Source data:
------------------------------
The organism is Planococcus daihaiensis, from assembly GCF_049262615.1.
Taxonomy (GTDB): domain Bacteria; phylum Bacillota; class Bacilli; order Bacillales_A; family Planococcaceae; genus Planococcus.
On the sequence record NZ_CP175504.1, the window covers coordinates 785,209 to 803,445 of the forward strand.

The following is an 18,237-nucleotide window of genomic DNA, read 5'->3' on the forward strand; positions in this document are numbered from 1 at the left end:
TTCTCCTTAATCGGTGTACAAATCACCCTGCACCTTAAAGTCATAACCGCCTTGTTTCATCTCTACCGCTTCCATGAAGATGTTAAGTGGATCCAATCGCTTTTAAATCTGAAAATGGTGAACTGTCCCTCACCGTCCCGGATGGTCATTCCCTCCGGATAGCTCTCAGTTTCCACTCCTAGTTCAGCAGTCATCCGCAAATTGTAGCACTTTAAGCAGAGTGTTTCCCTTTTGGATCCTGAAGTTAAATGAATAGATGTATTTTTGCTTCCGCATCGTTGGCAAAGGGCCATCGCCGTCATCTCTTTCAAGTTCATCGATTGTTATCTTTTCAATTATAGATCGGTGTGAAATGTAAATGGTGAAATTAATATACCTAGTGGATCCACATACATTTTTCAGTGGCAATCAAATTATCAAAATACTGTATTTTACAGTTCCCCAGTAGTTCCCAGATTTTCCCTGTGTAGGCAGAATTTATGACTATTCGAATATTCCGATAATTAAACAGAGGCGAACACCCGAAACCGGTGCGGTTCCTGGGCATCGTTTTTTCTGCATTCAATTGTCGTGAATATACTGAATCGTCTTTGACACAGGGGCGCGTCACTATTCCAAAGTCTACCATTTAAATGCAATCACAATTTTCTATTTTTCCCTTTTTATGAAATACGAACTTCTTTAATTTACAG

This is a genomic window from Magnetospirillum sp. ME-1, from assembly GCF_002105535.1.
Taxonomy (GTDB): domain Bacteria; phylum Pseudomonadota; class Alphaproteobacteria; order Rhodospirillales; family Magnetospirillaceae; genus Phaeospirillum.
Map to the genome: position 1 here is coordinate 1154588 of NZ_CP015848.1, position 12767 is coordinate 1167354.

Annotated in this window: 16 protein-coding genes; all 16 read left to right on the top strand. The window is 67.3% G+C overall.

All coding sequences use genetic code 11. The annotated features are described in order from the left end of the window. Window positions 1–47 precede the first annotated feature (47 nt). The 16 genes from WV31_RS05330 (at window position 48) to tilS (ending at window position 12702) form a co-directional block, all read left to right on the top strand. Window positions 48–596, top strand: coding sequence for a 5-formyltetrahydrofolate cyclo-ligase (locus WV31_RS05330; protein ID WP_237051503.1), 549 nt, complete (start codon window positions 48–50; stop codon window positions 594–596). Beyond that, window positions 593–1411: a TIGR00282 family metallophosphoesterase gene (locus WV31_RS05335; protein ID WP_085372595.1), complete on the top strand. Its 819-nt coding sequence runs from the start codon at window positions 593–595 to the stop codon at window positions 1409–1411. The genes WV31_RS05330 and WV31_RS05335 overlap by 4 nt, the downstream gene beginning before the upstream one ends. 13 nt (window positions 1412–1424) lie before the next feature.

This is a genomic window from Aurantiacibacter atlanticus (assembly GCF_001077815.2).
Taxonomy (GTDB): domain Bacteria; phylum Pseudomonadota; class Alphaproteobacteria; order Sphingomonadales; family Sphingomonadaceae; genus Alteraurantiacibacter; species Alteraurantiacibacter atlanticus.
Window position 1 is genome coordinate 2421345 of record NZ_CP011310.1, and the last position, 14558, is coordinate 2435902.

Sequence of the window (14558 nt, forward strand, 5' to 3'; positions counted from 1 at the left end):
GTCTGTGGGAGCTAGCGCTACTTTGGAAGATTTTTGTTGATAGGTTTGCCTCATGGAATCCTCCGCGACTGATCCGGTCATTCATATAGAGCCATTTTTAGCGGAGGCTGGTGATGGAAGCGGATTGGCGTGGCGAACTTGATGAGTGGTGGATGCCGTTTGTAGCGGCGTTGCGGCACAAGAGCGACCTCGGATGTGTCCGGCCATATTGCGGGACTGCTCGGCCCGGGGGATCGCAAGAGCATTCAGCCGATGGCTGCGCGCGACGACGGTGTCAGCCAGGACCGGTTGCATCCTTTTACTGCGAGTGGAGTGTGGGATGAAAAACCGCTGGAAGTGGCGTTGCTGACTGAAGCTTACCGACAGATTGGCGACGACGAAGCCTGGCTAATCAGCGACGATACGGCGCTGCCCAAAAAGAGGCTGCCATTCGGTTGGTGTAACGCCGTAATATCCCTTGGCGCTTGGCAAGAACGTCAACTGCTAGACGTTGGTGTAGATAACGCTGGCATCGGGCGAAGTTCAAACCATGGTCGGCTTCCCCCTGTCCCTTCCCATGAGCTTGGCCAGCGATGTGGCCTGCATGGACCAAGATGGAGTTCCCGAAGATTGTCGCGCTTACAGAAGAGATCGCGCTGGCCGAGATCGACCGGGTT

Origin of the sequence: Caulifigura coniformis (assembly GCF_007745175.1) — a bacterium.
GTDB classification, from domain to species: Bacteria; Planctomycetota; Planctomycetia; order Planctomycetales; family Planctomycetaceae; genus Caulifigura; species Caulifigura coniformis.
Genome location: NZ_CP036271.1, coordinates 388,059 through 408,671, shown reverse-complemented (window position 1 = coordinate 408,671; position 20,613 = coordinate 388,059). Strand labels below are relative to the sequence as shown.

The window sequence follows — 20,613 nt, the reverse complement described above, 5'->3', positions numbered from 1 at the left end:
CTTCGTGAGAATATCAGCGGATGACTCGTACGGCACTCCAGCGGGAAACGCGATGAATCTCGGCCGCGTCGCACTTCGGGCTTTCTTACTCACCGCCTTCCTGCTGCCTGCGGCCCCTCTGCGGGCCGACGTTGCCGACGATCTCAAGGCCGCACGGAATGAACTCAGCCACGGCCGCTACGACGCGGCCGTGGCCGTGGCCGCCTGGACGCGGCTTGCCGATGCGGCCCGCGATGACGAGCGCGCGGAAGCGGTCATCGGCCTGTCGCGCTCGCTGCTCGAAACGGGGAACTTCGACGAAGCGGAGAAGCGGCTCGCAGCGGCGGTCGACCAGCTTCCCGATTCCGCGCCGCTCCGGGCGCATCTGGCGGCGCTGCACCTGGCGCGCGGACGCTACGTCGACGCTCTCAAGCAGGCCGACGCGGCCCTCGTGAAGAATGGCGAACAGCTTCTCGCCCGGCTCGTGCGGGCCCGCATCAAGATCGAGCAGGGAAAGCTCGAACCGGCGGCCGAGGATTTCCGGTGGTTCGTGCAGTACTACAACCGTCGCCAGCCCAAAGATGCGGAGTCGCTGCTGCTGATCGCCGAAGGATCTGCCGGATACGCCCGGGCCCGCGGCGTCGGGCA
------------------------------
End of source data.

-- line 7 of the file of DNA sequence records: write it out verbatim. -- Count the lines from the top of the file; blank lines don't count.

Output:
Taxonomy (GTDB): domain Bacteria; phylum Pseudomonadota; class Alphaproteobacteria; order Rhodospirillales; family Magnetospirillaceae; genus Phaeospirillum.